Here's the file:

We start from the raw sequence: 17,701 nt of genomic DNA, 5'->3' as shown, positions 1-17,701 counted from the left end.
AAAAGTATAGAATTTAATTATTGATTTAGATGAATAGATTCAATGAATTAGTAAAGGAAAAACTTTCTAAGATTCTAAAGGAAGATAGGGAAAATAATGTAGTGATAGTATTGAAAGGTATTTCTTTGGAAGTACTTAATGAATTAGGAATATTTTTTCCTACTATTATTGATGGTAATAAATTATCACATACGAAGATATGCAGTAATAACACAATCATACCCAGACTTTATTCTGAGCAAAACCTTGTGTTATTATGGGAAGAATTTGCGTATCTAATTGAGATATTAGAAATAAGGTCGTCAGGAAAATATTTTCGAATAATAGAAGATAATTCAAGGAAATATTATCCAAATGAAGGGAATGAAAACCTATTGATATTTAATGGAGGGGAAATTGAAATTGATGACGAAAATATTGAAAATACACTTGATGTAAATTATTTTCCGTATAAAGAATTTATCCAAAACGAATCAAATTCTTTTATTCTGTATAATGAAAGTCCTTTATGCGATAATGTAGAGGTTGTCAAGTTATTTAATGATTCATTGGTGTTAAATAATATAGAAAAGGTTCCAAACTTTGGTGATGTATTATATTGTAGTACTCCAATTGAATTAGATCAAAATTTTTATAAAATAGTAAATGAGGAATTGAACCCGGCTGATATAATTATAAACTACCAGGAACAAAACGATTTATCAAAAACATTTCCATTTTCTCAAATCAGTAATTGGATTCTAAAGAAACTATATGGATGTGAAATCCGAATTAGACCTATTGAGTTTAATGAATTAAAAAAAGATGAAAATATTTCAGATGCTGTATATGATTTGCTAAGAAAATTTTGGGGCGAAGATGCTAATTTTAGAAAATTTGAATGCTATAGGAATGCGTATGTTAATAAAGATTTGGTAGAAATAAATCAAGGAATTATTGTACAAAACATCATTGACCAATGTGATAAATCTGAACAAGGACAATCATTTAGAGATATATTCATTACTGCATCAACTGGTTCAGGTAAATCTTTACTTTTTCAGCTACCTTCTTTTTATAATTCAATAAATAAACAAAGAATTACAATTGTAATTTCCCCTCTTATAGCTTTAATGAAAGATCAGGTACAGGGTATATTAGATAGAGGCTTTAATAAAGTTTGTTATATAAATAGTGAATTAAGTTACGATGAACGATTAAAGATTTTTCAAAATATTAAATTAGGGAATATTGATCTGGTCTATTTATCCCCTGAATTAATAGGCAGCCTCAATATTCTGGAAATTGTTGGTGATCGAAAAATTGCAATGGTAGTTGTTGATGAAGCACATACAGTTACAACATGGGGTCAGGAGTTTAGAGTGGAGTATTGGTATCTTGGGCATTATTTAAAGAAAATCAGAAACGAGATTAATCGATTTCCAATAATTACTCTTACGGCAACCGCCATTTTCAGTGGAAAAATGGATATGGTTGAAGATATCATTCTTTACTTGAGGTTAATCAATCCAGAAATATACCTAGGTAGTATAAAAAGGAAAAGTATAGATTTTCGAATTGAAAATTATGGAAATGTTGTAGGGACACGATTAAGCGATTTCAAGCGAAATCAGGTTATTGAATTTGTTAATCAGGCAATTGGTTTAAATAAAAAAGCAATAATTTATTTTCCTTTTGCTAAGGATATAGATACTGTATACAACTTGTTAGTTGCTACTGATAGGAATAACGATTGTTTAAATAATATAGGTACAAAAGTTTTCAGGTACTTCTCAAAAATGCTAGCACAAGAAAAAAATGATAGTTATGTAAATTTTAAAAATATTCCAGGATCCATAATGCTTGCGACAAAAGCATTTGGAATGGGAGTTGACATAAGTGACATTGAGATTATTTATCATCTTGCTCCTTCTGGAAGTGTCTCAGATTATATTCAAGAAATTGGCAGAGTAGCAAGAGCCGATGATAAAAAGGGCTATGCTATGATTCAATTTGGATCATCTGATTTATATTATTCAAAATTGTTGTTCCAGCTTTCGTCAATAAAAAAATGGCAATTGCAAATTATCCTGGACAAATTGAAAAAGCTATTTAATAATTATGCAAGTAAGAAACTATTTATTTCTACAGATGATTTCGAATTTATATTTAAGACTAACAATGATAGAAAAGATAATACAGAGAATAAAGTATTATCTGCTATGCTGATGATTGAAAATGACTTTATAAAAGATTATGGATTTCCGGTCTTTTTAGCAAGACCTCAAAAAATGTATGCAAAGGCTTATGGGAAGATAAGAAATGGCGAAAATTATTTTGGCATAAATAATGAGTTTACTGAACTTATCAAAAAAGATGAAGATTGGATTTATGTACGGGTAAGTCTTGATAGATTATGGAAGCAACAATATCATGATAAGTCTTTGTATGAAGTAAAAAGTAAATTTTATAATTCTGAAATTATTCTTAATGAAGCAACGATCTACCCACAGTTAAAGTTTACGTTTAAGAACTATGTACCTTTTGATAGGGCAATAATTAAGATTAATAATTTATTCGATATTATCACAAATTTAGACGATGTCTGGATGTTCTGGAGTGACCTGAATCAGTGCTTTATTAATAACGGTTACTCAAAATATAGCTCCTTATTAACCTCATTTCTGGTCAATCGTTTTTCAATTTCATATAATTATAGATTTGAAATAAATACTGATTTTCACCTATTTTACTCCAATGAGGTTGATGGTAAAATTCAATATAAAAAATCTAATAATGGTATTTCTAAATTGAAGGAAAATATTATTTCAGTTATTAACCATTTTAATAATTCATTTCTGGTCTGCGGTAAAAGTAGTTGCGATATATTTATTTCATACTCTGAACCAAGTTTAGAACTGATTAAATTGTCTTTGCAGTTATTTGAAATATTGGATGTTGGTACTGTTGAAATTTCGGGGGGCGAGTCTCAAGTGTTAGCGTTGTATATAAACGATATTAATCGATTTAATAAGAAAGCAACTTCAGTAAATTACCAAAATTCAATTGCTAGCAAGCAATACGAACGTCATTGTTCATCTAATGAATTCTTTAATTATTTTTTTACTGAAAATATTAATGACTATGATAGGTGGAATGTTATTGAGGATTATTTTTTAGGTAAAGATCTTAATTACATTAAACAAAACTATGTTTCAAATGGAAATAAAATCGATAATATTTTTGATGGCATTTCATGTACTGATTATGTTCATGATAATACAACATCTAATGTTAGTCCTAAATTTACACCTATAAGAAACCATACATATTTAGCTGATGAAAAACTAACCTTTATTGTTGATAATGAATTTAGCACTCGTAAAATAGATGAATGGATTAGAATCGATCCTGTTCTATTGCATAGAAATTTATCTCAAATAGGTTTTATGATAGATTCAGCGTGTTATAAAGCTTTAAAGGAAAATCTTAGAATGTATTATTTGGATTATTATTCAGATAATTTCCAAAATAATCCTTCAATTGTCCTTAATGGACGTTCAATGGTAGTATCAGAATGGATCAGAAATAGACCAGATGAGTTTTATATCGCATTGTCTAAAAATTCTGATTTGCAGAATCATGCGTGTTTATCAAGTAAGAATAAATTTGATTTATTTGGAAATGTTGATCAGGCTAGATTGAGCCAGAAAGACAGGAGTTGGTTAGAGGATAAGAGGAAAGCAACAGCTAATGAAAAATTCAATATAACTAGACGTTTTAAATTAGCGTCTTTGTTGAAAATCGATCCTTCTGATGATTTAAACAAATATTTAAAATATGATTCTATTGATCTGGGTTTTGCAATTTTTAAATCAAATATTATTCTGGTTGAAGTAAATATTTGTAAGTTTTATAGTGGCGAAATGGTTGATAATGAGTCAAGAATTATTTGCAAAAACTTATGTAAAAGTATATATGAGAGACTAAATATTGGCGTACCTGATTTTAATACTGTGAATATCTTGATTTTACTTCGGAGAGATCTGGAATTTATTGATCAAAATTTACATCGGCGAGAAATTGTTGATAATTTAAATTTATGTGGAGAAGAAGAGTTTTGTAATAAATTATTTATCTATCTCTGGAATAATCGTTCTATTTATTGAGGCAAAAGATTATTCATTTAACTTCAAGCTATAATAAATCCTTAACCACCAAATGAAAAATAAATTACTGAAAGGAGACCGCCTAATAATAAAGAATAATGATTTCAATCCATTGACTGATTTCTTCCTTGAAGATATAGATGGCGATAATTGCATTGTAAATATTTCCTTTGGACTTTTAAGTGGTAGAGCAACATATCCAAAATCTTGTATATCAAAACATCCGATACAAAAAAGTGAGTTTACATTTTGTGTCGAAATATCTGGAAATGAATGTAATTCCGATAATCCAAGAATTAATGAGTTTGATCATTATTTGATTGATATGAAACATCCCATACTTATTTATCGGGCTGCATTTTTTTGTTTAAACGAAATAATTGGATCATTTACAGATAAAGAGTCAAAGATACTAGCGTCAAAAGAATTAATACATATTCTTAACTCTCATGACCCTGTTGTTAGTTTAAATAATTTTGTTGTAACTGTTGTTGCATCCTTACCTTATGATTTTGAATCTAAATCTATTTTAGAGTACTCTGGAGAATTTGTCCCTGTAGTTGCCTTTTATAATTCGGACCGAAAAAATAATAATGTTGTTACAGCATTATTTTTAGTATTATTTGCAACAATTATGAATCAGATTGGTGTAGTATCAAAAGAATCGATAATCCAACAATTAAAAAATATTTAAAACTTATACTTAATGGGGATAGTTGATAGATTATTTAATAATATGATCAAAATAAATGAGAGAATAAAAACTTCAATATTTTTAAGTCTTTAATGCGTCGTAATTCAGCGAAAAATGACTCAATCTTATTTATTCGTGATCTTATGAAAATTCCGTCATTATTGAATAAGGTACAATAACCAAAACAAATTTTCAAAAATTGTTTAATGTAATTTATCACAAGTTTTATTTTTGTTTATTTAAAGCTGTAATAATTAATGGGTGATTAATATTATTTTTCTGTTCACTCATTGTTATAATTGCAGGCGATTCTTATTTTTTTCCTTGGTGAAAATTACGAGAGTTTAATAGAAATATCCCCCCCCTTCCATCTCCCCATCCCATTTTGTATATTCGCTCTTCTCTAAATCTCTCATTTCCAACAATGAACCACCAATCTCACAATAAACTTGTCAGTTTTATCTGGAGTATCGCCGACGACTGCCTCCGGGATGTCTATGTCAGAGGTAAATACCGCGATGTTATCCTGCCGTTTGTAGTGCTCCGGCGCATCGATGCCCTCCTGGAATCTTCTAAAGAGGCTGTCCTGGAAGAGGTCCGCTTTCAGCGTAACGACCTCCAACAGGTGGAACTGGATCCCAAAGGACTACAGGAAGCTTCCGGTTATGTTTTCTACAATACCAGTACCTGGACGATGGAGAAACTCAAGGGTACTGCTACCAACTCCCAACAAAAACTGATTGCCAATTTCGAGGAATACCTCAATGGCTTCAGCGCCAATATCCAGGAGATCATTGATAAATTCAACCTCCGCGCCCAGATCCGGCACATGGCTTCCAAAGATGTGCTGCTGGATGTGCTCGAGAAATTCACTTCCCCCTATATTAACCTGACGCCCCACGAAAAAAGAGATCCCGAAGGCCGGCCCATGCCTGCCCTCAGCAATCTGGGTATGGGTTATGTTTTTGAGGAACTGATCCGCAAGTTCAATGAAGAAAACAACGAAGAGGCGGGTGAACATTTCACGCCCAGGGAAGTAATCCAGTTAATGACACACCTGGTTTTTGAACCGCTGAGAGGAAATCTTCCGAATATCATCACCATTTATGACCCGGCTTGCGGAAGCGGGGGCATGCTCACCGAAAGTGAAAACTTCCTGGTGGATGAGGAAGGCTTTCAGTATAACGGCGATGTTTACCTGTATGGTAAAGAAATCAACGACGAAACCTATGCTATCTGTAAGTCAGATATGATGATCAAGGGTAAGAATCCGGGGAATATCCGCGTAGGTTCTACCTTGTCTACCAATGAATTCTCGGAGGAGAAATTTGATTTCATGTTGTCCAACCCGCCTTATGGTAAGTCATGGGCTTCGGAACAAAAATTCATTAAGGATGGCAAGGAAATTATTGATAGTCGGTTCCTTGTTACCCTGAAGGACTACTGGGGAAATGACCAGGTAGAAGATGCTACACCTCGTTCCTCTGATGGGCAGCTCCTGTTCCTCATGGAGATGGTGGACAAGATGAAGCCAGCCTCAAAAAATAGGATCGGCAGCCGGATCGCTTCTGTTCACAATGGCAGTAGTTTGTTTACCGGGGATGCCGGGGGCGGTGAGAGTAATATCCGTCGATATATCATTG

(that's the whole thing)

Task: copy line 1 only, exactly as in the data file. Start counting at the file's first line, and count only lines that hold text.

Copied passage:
We start from the raw sequence: 17,701 nt of genomic DNA, 5'->3' as shown, positions 1-17,701 counted from the left end.